Pruning Roses and Revision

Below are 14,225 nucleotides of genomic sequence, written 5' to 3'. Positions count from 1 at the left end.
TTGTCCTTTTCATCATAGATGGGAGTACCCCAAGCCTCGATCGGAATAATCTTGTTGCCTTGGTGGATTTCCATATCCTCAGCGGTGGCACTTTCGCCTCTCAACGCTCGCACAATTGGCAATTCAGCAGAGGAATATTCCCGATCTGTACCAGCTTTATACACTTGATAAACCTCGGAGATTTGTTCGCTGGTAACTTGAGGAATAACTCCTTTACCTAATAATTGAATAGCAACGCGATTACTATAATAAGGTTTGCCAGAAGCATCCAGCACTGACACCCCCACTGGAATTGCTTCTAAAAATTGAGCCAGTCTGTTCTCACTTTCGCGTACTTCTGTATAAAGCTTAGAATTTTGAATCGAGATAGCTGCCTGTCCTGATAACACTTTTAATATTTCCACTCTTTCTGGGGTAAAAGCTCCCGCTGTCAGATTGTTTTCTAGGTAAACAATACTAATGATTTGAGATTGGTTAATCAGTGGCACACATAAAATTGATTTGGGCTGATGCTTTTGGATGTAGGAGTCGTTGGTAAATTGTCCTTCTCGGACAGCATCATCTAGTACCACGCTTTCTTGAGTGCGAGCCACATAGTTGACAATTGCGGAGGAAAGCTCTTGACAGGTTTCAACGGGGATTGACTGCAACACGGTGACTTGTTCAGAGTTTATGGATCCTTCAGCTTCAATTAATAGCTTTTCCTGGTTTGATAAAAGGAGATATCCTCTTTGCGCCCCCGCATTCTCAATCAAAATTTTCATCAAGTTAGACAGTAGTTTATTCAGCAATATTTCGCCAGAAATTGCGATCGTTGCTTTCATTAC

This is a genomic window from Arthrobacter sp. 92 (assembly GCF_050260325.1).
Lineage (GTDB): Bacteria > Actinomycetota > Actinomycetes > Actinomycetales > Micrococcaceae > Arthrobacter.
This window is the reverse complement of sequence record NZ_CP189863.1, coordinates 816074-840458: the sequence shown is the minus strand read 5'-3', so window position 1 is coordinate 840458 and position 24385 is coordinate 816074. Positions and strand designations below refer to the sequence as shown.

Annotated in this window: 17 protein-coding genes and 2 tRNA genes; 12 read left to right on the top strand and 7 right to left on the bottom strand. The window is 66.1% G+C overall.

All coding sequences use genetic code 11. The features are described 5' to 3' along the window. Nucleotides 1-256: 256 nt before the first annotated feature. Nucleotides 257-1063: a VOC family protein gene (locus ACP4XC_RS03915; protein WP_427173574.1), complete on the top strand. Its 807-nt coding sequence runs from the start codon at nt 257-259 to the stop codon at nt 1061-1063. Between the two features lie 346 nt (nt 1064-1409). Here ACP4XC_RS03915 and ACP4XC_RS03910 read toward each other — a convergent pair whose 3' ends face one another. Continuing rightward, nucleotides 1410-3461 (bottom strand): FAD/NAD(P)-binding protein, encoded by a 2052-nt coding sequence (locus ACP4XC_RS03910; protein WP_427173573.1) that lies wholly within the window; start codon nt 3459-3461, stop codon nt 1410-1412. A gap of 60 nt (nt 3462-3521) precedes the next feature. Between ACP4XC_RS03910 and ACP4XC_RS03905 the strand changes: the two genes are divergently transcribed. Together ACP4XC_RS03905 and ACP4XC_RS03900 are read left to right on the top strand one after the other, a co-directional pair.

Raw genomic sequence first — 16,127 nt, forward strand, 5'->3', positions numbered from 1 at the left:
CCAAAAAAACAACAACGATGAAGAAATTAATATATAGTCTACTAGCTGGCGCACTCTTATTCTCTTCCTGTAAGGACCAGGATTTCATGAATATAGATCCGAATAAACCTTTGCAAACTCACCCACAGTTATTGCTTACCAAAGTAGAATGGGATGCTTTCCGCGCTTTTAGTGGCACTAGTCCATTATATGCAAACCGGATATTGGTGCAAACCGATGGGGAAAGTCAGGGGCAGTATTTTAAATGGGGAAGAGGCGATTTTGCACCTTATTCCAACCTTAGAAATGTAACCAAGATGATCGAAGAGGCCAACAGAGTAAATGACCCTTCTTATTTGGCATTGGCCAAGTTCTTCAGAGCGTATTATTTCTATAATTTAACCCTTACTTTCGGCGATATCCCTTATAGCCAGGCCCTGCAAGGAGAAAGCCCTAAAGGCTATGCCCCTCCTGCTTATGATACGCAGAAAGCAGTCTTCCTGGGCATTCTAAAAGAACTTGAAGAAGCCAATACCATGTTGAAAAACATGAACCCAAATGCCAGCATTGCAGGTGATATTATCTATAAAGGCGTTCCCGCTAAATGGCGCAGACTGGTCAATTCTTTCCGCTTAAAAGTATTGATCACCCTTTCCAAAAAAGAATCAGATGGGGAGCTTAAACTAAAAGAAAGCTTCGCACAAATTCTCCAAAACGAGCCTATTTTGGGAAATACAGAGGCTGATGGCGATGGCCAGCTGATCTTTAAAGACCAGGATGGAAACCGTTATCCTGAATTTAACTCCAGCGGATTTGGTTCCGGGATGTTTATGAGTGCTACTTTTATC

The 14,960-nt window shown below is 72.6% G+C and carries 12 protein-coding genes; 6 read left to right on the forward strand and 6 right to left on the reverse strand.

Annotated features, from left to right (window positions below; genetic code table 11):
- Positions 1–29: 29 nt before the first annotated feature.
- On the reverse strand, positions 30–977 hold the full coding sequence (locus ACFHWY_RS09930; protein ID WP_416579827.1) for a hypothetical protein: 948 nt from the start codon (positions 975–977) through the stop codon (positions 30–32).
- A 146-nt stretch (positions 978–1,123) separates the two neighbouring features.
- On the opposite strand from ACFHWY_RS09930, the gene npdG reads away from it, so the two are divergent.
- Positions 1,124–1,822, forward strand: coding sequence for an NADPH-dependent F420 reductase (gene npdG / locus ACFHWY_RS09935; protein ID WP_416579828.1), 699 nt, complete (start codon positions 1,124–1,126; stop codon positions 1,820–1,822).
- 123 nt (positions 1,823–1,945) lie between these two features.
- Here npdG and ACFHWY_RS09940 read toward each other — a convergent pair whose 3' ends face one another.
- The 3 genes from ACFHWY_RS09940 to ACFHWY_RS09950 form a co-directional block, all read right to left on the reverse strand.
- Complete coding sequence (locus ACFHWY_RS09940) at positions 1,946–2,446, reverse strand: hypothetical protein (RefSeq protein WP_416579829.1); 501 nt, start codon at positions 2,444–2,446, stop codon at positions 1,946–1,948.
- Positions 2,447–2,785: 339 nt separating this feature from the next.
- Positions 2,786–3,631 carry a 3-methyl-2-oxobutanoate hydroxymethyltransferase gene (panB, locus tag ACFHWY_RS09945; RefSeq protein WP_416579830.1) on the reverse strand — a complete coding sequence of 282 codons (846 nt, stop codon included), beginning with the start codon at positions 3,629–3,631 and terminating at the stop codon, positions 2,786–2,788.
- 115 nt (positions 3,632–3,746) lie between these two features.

Pruning roses and revision have much in common! Our weather in PA this past week has been erratic yet milder. I couldn't wait to walk around the garden now that the snow melted. One of my first stops was the rose buses. We have five hybrid teas and two climbers in the back yard. ((More about names and colors in a future blog.) Each one is unique not only in the color, size, shape and fragrance of its roses but in the color, size and shape of its foliage. All of them survived the winter heartily with refreshing green color. But as soon as the weather stabilizes I will have to prune back these bushes, removing what looks like viable growth. I don't like to do that. Why can't I just let them grow? Because they won't be as healthy, won't be as ready for new life, won't produce as many roses by the end of summer. Extra wood and foliage will draw energy from the blooms, weakening them. I think you can see where I'm going with this. We write a book and it's our baby and we don't want to change one thing about it. But I've learned to trust my critique partner (another subject for another day) and my editors. When suggestions come with what I consider to be a finished manuscript, I know better than to react. I know I need perspective. I look at the project as a whole, then walk away for a little while or else answer the "easy" queries first. I might even take a walk in the garden. Then after a deep breath, I return to the project to trim or prune, to make changes that can enable new growth not only to this project but to all my projects. It's never easy, it can be hard work, it can sometimes be downright painful. But it's how plants and writers grow.

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